The film provides numerous illustrations to the core principles of conflict theory that plays a significant role in both sociology and criminology. There are many different approaches to the study of conflicts, their origins and repercussions, but modern conflict theory developed by C. Wright Mills seems to offer better explanations of the situations shown in the movie. Mills argues that the conflict originate between people with differing interests and resources. Probably one of the most interesting examples of this approach to the conflict theory is the episodes when Nash communicates with the girl from the bar and later Alicia. When John comes to the blonde girl he says he wants to have an intercourse with her, and offers her to assume that they have already told one another all those things required by the “ritual”. The girl splashes Nash in the face and runs away. It is a typical example of a conflict that may be even considered a crime as the girl may treat this episode as sexual harassment. However, Nash wanted to avoid all those words that from his perspective were useless and unnecessarily complicate human relations. On the contrary, the girl wanted to have a “normal” date. The filmmakers also show a different ending to the same episode when John says the same things to Alicia who is ready to forget her romantic hopes as she loves Nash and understands that he is not trying to insult her. These episodes illustrate how the same initial data may or may not lead to conflicts (or probably even crimes) in case when the interests of individuals differ or coincide. These ideas may have a wide range of application in modern criminology and sociology that devote much attention to the study of conflicts in the modern world.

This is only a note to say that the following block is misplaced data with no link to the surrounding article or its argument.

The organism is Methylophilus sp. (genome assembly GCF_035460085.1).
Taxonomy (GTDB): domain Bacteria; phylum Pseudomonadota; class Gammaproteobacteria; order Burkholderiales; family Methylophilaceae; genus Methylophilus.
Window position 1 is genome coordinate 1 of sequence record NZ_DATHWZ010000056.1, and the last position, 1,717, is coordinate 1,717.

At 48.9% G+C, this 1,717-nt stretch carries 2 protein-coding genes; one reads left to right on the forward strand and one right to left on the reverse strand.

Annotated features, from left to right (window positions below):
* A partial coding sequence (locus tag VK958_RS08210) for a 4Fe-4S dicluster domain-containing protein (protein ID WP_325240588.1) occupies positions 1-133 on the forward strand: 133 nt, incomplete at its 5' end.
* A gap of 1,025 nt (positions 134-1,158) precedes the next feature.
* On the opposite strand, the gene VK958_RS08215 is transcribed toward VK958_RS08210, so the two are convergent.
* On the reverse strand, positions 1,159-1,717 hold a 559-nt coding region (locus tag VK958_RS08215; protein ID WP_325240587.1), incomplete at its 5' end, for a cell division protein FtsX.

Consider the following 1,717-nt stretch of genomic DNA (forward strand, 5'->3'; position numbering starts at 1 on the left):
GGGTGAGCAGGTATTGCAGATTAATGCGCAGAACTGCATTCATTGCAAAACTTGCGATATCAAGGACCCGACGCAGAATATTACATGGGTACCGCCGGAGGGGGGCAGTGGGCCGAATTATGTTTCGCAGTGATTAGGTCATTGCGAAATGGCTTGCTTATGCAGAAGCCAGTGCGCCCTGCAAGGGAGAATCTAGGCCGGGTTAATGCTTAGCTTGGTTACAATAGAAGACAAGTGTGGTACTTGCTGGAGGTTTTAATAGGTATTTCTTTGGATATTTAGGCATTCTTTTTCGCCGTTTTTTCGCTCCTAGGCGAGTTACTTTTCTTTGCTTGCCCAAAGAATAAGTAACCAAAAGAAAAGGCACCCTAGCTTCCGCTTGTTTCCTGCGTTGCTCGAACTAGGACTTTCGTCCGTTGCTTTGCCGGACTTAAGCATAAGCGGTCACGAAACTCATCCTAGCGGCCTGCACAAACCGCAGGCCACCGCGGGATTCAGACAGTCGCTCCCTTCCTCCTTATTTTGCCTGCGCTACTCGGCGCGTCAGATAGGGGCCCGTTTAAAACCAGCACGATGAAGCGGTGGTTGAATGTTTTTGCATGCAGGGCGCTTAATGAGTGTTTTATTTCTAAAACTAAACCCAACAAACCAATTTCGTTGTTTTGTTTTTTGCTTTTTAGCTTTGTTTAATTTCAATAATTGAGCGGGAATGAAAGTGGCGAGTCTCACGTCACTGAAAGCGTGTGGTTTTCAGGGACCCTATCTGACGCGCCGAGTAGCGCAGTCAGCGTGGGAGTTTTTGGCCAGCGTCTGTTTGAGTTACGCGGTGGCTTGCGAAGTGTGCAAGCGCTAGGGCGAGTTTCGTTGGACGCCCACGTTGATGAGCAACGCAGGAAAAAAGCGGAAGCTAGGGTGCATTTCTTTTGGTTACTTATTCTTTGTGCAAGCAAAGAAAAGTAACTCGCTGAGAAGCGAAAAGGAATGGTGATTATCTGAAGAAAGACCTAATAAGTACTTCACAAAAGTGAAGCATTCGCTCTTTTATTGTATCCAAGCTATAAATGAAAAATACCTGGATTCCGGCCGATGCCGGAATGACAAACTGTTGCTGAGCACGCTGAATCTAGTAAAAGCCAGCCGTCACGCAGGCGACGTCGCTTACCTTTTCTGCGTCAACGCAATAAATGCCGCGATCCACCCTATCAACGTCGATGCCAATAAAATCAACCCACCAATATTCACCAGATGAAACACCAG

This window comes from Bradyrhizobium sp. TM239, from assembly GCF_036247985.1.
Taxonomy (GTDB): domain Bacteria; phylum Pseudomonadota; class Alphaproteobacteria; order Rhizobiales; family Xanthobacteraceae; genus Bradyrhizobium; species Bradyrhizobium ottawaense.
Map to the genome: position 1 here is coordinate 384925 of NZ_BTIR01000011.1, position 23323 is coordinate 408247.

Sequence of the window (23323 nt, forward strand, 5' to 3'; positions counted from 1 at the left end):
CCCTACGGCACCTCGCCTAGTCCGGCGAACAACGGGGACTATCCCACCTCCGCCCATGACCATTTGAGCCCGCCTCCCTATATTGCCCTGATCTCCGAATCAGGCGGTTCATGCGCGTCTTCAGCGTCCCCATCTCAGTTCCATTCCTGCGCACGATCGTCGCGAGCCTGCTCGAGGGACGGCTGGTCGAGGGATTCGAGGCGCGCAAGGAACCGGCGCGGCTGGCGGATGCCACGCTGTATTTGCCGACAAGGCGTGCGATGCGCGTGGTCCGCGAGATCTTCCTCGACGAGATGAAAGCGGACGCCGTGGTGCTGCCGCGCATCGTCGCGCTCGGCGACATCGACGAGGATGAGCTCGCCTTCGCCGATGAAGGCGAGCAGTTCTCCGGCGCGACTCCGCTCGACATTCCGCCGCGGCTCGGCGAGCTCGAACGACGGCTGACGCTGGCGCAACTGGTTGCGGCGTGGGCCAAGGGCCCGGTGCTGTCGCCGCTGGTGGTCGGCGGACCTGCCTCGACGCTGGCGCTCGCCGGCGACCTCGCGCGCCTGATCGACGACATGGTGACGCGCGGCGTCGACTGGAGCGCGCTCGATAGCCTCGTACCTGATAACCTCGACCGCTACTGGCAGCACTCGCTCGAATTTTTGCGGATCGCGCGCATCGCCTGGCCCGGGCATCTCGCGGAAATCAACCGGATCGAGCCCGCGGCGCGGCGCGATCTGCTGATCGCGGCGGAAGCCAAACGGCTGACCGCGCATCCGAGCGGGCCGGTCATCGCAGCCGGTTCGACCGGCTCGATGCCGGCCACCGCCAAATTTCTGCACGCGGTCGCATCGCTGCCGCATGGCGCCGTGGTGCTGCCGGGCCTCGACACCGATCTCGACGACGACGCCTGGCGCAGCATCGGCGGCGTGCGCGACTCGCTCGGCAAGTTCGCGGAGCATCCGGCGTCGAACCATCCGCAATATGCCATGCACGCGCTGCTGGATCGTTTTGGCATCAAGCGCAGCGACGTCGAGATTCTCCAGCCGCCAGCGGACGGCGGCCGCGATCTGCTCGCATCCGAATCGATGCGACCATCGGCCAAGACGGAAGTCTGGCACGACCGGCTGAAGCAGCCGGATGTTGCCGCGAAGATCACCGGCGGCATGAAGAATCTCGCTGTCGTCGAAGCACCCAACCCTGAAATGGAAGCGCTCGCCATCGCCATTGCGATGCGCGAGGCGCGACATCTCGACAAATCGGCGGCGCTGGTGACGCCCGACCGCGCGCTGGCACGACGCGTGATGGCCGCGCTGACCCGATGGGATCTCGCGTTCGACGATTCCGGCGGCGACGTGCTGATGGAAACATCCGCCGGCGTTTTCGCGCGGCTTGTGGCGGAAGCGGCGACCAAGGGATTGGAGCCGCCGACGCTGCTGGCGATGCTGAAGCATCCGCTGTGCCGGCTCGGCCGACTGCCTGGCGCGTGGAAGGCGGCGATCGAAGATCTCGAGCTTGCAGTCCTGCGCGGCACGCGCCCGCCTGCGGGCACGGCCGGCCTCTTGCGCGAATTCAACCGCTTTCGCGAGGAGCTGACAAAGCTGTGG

To conclude, A Beautiful Mind is an impressive and thought-provoking work of cinematographic art, but also a good source of examples that either prove or refuse some basic sociological and criminological theories. The film features a number of different episodes that can be related to deviance theory, labeling theory, rational choice theory, and conflict theory. These scenes help to better understand the nature of these important theories and allow to interpret them from different perspective.